So much for economic miracles, the rebounding finance sector and the rigours of austerity. The answer, according to the OECD’s Catherine Mann, is definitely not more of the same. “With governments in many countries currently able to borrow for long periods at very low interest rates, there is room for fiscal expansion to strengthen demand in a manner consistent with fiscal sustainability,” she said with diplomatic tact. “The focus should be on policies with strong short-run benefits and that also contribute to long-term growth. A commitment to raising public investment would boost demand and help support future growth.”

In other words, governments should spend more on infrastructure projects and encourage demand to rise. The OECD used to be a strong supporter of deficit reduction policies that the UK government still clings to. Now it is arguing that the time has come to encourage spending.

For HSBC there are no good reasons to up sticks and move to China, although the bank has very loudly expressed its willingness to move hundreds of its workers from London to Paris should the UK vote to leave the European Union. But if it looks like the bank bosses have not yet given up on their megalomaniac desire to run the world, there are occasional reminders that they may not always have it their own way.

Hidden under all the other news from the economic stratosphere, a little story appeared in the press telling those who could find it that HSBC had dropped a global pay freeze affecting the vast majority of its staff less than two weeks after it had been introduced. It might have been a small victory amidst the carnage of job losses and staff cuts, but it was a victory for 250,000 HSBC workers.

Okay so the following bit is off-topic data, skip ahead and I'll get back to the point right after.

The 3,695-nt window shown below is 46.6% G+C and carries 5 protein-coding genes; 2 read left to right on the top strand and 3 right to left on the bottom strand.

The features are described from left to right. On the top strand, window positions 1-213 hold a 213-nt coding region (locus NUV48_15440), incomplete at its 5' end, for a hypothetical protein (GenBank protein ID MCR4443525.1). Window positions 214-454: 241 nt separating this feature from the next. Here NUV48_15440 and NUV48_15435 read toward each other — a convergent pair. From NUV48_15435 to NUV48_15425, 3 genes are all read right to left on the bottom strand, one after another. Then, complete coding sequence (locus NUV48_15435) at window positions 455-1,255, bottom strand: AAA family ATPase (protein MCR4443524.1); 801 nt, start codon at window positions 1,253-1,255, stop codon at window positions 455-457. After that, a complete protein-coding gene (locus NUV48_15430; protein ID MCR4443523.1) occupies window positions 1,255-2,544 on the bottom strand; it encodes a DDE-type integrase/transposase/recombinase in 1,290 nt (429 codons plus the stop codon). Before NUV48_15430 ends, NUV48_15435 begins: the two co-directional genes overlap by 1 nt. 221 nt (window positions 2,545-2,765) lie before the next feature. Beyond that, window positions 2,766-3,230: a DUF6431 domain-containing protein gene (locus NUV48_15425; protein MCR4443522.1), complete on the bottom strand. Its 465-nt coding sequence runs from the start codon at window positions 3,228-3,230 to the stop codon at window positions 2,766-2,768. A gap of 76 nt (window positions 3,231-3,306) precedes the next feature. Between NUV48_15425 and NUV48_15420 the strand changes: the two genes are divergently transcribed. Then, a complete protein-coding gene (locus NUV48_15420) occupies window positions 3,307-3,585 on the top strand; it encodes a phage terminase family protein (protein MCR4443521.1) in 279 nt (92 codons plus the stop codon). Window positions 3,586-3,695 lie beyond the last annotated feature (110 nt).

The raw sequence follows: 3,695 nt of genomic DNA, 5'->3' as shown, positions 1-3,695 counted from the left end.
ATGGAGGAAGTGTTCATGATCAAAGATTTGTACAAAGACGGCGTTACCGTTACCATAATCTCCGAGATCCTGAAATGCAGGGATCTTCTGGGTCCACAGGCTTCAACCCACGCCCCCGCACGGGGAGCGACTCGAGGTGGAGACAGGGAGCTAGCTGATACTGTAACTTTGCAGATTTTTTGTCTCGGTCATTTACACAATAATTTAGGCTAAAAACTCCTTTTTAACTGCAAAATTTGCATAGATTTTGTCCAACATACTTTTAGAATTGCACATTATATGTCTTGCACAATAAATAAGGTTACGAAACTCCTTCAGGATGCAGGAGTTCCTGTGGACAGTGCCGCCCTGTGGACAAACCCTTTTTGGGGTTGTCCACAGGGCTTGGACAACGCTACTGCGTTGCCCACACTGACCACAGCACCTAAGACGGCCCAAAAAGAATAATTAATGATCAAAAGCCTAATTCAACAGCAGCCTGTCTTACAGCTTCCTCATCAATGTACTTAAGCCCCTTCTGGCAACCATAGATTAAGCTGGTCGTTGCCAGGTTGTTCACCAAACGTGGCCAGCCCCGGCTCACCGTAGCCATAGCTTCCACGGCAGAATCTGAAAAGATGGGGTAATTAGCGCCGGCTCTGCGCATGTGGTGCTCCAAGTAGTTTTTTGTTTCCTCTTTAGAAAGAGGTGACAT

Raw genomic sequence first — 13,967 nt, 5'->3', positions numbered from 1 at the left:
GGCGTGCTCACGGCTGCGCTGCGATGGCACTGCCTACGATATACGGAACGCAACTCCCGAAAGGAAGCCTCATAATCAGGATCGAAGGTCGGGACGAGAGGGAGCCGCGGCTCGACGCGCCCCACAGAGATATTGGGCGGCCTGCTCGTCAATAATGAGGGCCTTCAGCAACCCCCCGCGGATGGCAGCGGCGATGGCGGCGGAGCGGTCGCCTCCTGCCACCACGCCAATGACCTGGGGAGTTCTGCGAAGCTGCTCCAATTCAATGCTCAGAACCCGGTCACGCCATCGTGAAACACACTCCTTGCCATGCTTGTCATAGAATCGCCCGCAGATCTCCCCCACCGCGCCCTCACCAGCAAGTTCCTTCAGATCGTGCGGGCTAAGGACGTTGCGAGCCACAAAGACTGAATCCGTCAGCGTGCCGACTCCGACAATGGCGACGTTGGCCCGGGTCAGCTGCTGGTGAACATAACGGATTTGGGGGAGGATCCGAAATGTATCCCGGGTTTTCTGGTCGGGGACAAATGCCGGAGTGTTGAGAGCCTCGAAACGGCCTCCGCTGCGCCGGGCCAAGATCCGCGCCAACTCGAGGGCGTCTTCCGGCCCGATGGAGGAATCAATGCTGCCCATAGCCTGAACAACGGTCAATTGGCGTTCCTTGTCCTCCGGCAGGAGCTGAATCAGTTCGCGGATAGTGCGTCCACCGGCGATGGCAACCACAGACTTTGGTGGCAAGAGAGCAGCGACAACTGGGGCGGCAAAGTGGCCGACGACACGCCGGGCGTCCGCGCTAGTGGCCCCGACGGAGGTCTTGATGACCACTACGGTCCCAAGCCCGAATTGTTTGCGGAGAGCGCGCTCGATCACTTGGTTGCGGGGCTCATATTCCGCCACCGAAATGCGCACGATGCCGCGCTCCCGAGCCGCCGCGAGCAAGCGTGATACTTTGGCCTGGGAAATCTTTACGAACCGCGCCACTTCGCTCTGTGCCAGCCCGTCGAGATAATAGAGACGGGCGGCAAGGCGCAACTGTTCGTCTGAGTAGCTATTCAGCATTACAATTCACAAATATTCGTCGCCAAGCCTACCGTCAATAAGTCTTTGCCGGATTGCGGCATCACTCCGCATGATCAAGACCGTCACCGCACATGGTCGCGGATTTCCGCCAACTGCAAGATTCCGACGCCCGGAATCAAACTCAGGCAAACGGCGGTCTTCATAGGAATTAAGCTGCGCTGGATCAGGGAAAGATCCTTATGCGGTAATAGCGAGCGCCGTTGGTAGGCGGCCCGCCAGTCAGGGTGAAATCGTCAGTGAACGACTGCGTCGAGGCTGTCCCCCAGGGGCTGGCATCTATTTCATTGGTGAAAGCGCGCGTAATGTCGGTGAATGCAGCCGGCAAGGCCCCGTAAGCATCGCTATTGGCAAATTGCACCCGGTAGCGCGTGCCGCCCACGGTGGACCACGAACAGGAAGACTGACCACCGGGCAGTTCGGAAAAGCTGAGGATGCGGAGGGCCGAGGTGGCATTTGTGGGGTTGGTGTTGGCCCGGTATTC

“The bank’s attempt to freeze pay,” said Dominic Hook of Unite the Union, “was grossly unfair, shamefully handled and Unite is glad that the resulting outrage has forced Stuart Gulliver to see sense. This episode shows the importance of having a recognised trade union which can make sure senior management hear the voice of staff loud and clear.”

In fact, the collective action of quarter-of-a-million HSBC workers has helped to create a global union alliance within UNI and that must be good news.

UNI global union affiliates working in HSBC met in the UK at the same time as the bank was announcing the pay freeze U-turn. The meeting was sparked by the outrage that HSBC unions and staff across the world felt about the cavalier way in which the freeze had been announced by email. This was a result of HSBC’s policy of making and implementing global decisions that override local country agreements and undermine collective bargaining. But the meeting also identified job insecurity, outsourcing and offshoring, long and unpaid hours, and stress as specific issues affecting employees all over the world.

Now HSBC’s workers have an organisation which can begin to address these grievances.

 


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Gary Herman